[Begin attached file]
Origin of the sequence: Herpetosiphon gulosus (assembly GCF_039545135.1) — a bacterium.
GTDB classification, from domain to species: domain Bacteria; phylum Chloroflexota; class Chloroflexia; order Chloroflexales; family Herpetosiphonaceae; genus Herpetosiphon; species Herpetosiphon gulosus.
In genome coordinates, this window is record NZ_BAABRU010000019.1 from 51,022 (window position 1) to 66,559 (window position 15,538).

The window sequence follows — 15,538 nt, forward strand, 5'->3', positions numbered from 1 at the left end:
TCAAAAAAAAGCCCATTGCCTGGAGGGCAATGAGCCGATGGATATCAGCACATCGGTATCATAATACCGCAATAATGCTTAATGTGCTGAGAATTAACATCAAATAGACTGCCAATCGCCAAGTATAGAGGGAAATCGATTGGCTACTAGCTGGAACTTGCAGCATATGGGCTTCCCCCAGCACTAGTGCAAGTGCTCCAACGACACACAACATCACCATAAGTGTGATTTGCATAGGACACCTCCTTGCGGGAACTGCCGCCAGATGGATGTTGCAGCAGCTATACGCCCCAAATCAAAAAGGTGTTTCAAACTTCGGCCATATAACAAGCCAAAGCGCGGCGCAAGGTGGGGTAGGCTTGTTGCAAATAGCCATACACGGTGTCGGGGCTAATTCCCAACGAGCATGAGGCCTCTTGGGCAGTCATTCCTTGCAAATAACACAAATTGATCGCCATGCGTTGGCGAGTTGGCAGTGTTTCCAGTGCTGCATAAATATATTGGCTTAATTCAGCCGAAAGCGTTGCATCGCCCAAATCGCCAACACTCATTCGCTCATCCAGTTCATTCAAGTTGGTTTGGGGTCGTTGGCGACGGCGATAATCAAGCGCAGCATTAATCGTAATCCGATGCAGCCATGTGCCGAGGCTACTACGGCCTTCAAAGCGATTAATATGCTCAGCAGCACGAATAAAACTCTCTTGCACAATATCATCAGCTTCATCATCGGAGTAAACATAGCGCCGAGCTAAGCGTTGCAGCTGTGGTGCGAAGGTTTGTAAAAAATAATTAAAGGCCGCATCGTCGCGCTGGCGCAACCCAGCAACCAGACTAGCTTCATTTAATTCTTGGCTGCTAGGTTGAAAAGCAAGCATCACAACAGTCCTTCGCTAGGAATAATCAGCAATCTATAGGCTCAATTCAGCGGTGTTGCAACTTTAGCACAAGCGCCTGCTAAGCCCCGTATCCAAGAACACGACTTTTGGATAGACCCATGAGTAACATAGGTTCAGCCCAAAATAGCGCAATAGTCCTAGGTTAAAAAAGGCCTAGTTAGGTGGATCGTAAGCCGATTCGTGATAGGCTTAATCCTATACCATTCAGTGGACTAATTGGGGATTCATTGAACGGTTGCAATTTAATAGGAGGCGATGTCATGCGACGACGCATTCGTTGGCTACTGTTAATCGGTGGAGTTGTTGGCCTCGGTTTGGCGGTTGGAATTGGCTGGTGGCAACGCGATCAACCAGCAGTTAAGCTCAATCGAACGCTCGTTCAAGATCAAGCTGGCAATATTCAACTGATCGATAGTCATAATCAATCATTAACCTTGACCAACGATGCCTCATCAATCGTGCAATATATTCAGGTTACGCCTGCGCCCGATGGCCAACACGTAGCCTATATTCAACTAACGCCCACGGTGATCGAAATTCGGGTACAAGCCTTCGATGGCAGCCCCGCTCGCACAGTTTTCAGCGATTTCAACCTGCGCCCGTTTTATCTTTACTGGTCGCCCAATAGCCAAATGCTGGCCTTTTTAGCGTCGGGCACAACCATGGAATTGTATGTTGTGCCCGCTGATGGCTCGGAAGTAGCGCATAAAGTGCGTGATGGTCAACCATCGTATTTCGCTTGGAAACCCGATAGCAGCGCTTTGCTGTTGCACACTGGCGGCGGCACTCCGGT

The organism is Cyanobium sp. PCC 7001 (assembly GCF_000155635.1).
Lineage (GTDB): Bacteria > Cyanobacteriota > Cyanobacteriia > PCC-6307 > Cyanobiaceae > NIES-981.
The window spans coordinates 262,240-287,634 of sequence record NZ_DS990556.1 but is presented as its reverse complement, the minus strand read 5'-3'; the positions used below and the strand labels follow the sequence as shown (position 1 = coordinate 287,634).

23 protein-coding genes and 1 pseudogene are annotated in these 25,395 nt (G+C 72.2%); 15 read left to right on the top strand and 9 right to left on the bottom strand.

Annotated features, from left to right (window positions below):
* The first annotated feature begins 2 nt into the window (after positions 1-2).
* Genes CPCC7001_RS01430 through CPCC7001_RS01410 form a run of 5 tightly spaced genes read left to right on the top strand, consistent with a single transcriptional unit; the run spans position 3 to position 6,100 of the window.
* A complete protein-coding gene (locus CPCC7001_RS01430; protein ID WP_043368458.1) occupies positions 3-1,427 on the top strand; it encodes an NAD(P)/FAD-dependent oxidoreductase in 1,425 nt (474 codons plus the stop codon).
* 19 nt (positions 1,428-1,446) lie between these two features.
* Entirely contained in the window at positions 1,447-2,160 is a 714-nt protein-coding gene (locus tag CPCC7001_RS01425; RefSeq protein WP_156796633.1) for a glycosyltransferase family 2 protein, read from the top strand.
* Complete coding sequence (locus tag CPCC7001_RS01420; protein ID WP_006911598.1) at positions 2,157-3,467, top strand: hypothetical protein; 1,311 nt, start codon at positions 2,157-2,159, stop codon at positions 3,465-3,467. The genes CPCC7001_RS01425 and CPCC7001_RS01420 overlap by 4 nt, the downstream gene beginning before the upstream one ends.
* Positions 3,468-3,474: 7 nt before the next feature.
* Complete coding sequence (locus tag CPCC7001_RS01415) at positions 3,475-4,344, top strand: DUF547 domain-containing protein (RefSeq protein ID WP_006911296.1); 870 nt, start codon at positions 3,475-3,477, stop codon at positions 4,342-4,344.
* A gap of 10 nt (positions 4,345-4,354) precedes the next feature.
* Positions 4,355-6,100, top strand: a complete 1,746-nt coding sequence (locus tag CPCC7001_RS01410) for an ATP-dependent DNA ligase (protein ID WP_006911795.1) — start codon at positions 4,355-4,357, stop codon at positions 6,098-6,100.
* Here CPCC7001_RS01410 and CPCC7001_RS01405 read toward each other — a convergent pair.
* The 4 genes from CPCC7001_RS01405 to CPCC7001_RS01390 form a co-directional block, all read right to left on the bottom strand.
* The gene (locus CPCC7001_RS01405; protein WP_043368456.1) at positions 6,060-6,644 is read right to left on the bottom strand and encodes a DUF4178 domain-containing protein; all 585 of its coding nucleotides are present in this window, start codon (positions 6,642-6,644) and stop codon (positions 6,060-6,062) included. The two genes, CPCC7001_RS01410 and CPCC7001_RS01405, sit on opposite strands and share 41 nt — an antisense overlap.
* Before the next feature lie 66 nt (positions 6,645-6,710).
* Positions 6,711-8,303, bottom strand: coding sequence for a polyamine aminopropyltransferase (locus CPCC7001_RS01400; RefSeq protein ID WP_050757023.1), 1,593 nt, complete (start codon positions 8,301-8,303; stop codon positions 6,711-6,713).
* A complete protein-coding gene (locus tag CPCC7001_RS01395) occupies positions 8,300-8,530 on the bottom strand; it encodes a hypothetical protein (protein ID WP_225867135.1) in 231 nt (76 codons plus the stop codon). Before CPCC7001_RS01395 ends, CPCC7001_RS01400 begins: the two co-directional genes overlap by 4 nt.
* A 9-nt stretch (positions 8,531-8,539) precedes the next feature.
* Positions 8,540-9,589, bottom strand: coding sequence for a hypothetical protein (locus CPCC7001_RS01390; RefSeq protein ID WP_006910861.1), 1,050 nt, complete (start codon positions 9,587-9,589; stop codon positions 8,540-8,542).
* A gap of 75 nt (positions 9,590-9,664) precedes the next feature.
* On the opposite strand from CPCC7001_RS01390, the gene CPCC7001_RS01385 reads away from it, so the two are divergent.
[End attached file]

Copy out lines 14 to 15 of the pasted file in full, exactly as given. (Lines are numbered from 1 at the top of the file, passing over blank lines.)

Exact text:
* 19 nt (positions 1,428-1,446) lie between these two features.
* Entirely contained in the window at positions 1,447-2,160 is a 714-nt protein-coding gene (locus tag CPCC7001_RS01425; RefSeq protein WP_156796633.1) for a glycosyltransferase family 2 protein, read from the top strand.